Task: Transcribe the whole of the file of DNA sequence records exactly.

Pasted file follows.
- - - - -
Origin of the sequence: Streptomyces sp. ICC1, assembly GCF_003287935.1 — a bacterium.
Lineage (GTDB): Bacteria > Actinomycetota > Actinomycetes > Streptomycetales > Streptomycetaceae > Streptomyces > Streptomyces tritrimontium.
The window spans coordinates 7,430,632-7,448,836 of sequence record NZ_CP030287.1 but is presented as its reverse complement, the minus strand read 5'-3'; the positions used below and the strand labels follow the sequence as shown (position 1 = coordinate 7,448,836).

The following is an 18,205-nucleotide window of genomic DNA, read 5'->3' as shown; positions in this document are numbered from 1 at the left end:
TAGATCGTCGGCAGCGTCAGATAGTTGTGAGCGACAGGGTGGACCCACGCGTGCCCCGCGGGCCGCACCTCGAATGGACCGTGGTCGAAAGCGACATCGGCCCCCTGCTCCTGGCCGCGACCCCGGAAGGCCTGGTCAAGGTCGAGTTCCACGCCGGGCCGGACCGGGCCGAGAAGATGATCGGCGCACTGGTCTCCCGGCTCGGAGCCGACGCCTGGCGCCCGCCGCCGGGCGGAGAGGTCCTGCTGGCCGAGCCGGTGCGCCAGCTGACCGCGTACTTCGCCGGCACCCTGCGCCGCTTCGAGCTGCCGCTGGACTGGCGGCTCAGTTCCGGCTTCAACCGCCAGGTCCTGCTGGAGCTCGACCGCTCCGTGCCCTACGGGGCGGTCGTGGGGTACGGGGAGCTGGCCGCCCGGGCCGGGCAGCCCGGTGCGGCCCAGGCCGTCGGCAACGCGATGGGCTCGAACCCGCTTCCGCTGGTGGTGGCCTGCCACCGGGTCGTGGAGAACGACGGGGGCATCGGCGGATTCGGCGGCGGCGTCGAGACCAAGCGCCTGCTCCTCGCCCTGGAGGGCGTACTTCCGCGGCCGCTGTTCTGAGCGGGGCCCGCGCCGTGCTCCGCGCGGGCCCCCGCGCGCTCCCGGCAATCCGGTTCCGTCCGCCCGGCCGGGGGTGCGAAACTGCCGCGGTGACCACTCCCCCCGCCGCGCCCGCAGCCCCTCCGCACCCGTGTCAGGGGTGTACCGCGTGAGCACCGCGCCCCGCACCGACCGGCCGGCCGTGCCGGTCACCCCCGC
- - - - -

Origin of the sequence: Streptomyces sp. ICC1, assembly GCF_003287935.1 — a bacterium.
Lineage (GTDB): Bacteria > Actinomycetota > Actinomycetes > Streptomycetales > Streptomycetaceae > Streptomyces > Streptomyces tritrimontium.
The window spans coordinates 7,430,632-7,448,836 of sequence record NZ_CP030287.1 but is presented as its reverse complement, the minus strand read 5'-3'; the positions used below and the strand labels follow the sequence as shown (position 1 = coordinate 7,448,836).

The following is an 18,205-nucleotide window of genomic DNA, read 5'->3' as shown; positions in this document are numbered from 1 at the left end:
TAGATCGTCGGCAGCGTCAGATAGTTGTGAGCGACAGGGTGGACCCACGCGTGCCCCGCGGGCCGCACCTCGAATGGACCGTGGTCGAAAGCGACATCGGCCCCCTGCTCCTGGCCGCGACCCCGGAAGGCCTGGTCAAGGTCGAGTTCCACGCCGGGCCGGACCGGGCCGAGAAGATGATCGGCGCACTGGTCTCCCGGCTCGGAGCCGACGCCTGGCGCCCGCCGCCGGGCGGAGAGGTCCTGCTGGCCGAGCCGGTGCGCCAGCTGACCGCGTACTTCGCCGGCACCCTGCGCCGCTTCGAGCTGCCGCTGGACTGGCGGCTCAGTTCCGGCTTCAACCGCCAGGTCCTGCTGGAGCTCGACCGCTCCGTGCCCTACGGGGCGGTCGTGGGGTACGGGGAGCTGGCCGCCCGGGCCGGGCAGCCCGGTGCGGCCCAGGCCGTCGGCAACGCGATGGGCTCGAACCCGCTTCCGCTGGTGGTGGCCTGCCACCGGGTCGTGGAGAACGACGGGGGCATCGGCGGATTCGGCGGCGGCGTCGAGACCAAGCGCCTGCTCCTCGCCCTGGAGGGCGTACTTCCGCGGCCGCTGTTCTGAGCGGGGCCCGCGCCGTGCTCCGCGCGGGCCCCCGCGCGCTCCCGGCAATCCGGTTCCGTCCGCCCGGCCGGGGGTGCGAAACTGCCGCGGTGACCACTCCCCCCGCCGCGCCCGCAGCCCCTCCGCACCCGTGTCAGGGGTGTACCGCGTGAGCACCGCGCCCCGCACCGACCGGCCGGCCGTGCCGGTCACCCCCGC